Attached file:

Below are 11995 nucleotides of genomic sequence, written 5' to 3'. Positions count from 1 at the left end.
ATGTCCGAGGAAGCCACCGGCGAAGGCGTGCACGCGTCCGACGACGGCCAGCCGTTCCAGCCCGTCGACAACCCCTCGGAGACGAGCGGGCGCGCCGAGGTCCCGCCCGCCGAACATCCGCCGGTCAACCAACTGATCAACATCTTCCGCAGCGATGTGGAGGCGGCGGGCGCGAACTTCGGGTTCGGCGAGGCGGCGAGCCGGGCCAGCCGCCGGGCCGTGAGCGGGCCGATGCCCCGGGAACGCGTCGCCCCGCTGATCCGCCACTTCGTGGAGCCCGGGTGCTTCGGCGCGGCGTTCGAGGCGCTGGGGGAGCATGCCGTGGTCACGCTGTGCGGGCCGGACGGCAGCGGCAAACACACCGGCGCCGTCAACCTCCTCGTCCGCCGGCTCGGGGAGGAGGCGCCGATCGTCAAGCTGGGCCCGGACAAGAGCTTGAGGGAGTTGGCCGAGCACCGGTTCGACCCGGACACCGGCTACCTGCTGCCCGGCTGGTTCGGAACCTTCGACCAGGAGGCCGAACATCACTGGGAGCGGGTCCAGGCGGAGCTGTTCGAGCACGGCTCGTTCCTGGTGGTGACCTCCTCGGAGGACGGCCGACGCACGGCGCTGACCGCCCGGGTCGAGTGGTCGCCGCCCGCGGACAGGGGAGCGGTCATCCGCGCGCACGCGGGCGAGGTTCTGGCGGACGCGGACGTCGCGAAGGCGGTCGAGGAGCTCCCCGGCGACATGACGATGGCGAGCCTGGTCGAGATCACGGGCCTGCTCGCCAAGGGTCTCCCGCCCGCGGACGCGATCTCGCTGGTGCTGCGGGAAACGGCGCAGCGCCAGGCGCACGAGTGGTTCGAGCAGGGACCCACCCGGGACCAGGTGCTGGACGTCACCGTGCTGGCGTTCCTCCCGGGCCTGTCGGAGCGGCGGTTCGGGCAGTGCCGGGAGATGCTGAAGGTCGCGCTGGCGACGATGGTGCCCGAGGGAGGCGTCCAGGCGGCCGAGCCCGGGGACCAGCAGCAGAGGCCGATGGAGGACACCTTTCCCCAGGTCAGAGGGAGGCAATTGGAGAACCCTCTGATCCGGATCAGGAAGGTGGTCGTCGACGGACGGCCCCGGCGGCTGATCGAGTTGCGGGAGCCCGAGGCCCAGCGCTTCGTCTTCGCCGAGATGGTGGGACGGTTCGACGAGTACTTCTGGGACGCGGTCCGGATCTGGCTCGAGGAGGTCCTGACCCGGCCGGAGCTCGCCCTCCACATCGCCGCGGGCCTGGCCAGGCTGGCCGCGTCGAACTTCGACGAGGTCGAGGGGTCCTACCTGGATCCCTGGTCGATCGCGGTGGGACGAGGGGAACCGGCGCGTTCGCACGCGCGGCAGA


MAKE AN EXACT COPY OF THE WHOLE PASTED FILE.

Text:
Below are 11995 nucleotides of genomic sequence, written 5' to 3'. Positions count from 1 at the left end.
ATGTCCGAGGAAGCCACCGGCGAAGGCGTGCACGCGTCCGACGACGGCCAGCCGTTCCAGCCCGTCGACAACCCCTCGGAGACGAGCGGGCGCGCCGAGGTCCCGCCCGCCGAACATCCGCCGGTCAACCAACTGATCAACATCTTCCGCAGCGATGTGGAGGCGGCGGGCGCGAACTTCGGGTTCGGCGAGGCGGCGAGCCGGGCCAGCCGCCGGGCCGTGAGCGGGCCGATGCCCCGGGAACGCGTCGCCCCGCTGATCCGCCACTTCGTGGAGCCCGGGTGCTTCGGCGCGGCGTTCGAGGCGCTGGGGGAGCATGCCGTGGTCACGCTGTGCGGGCCGGACGGCAGCGGCAAACACACCGGCGCCGTCAACCTCCTCGTCCGCCGGCTCGGGGAGGAGGCGCCGATCGTCAAGCTGGGCCCGGACAAGAGCTTGAGGGAGTTGGCCGAGCACCGGTTCGACCCGGACACCGGCTACCTGCTGCCCGGCTGGTTCGGAACCTTCGACCAGGAGGCCGAACATCACTGGGAGCGGGTCCAGGCGGAGCTGTTCGAGCACGGCTCGTTCCTGGTGGTGACCTCCTCGGAGGACGGCCGACGCACGGCGCTGACCGCCCGGGTCGAGTGGTCGCCGCCCGCGGACAGGGGAGCGGTCATCCGCGCGCACGCGGGCGAGGTTCTGGCGGACGCGGACGTCGCGAAGGCGGTCGAGGAGCTCCCCGGCGACATGACGATGGCGAGCCTGGTCGAGATCACGGGCCTGCTCGCCAAGGGTCTCCCGCCCGCGGACGCGATCTCGCTGGTGCTGCGGGAAACGGCGCAGCGCCAGGCGCACGAGTGGTTCGAGCAGGGACCCACCCGGGACCAGGTGCTGGACGTCACCGTGCTGGCGTTCCTCCCGGGCCTGTCGGAGCGGCGGTTCGGGCAGTGCCGGGAGATGCTGAAGGTCGCGCTGGCGACGATGGTGCCCGAGGGAGGCGTCCAGGCGGCCGAGCCCGGGGACCAGCAGCAGAGGCCGATGGAGGACACCTTTCCCCAGGTCAGAGGGAGGCAATTGGAGAACCCTCTGATCCGGATCAGGAAGGTGGTCGTCGACGGACGGCCCCGGCGGCTGATCGAGTTGCGGGAGCCCGAGGCCCAGCGCTTCGTCTTCGCCGAGATGGTGGGACGGTTCGACGAGTACTTCTGGGACGCGGTCCGGATCTGGCTCGAGGAGGTCCTGACCCGGCCGGAGCTCGCCCTCCACATCGCCGCGGGCCTGGCCAGGCTGGCCGCGTCGAACTTCGACGAGGTCGAGGGGTCCTACCTGGATCCCTGGTCGATCGCGGTGGGACGAGGGGAACCGGCGCGTTCGCACGCGCGGCAGA